The four-part Showtime docuseries charts the importance of gossip to the New York tabloids, but also the growth of such material beyond them, via the web, TMZ and television, where Murdoch brought his tabloid sensibilities with “A Current Affair,” spawning a host of imitators.
As New York Times reporter Jim Rutenberg notes in the documentary, top columnists became “gossip royalty” in the early ’90s, with colorful personalities like Liz Smith and Cindy Adams, the latter, now 91, serving as this program’s de facto star, vaguely threatening repercussions for her interviewer if things don’t turn out to her liking.
Adams also explains tricks of the trade, like using the word “alleged,” after which, she says, “you can get away with anything.” She also freely admits to pulling punches and trading favors when her pals are involved, placing considerable stock in loyalty and those who have treated her well, saying she will “pay them back forever.”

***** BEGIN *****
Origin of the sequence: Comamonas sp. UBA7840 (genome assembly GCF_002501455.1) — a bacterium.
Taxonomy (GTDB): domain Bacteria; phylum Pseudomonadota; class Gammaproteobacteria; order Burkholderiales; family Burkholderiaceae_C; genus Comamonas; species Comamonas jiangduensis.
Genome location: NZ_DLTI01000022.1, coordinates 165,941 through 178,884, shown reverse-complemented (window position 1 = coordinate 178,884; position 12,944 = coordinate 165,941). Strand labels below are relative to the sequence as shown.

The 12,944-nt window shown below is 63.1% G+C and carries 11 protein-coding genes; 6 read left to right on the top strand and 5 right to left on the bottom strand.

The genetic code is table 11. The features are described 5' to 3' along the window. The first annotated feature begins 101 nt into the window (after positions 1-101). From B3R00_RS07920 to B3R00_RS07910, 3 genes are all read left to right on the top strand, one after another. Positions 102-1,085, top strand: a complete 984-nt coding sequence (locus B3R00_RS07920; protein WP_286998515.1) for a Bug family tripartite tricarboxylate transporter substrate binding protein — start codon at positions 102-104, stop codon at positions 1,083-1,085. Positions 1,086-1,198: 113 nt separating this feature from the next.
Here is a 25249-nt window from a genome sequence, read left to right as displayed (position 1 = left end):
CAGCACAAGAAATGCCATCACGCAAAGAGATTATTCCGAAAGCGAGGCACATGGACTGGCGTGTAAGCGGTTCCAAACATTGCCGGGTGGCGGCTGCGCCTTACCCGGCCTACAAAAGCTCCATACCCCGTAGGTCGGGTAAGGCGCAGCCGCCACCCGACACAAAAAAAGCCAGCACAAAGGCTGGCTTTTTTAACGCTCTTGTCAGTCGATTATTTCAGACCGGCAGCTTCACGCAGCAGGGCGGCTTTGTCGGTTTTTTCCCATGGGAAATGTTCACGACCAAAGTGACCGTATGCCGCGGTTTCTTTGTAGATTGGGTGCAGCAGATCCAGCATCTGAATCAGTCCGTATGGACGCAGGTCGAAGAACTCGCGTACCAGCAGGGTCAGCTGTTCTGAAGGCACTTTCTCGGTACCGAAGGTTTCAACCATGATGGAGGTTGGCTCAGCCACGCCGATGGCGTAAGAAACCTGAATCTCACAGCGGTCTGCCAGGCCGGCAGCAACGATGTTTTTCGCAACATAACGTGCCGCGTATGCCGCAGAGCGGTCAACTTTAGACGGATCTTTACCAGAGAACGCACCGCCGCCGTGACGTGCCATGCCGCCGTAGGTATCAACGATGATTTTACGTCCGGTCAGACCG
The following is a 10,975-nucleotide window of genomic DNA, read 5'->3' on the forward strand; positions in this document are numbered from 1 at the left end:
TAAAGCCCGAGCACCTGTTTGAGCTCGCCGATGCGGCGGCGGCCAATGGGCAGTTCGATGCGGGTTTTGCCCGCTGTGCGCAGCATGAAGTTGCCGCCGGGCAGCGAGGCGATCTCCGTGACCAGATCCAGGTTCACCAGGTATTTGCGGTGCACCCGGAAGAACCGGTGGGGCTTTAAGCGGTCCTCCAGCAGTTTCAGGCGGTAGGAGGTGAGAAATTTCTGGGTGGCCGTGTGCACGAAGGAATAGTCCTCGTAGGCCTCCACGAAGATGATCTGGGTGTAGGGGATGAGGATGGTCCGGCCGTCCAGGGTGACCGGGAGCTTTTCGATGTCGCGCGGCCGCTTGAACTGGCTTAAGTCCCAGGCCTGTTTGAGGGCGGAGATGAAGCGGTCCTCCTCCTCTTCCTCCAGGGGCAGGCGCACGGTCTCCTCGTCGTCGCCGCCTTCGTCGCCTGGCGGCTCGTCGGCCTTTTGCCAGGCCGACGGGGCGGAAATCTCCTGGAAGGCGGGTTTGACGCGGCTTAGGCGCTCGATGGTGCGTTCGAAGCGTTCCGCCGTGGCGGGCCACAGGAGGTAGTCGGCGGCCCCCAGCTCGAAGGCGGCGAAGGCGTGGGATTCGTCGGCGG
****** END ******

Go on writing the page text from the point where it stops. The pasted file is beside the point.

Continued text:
Those interviewed point out that gossip served multiple purposes for someone like Murdoch, the mogul behind Fox News, who not only saw it as a means of boosting circulation for the New York Post but as a conduit for settling scores. As former New York Daily News columnist George Rush observes, gossip columns served as “the SWAT team for the publisher,” dispensing items that would reward Murdoch’s friends and punish foes.
“Harvey bought himself a lot of immunity,” says journalist Ken Auletta.
Directed by Jenny Carchman (“The Fourth Estate”), “Gossip” contemplates the evolution of gossip across the decades, and the extent to which tabloid values permeated the broader media — an unsettling trend toward journalism becoming “faster, meaner and dirtier,” as Rutenberg puts it.
As former Post editor Ken Chandler recalls, the early ’90s became a time “when it seemed like the gossip columns escaped from their cages inside the paper and took over the front page.”
Today, the front page is frequently the home page, but that observation still rings true, with the gossip mavens, and what they embody, no longer relegated to a single column; rather, those instincts have rippled throughout the media, in a way that might be Murdoch’s most enduring legacy.
“Gossip” premieres Aug. 22 at 8 p.m. ET on Showtime.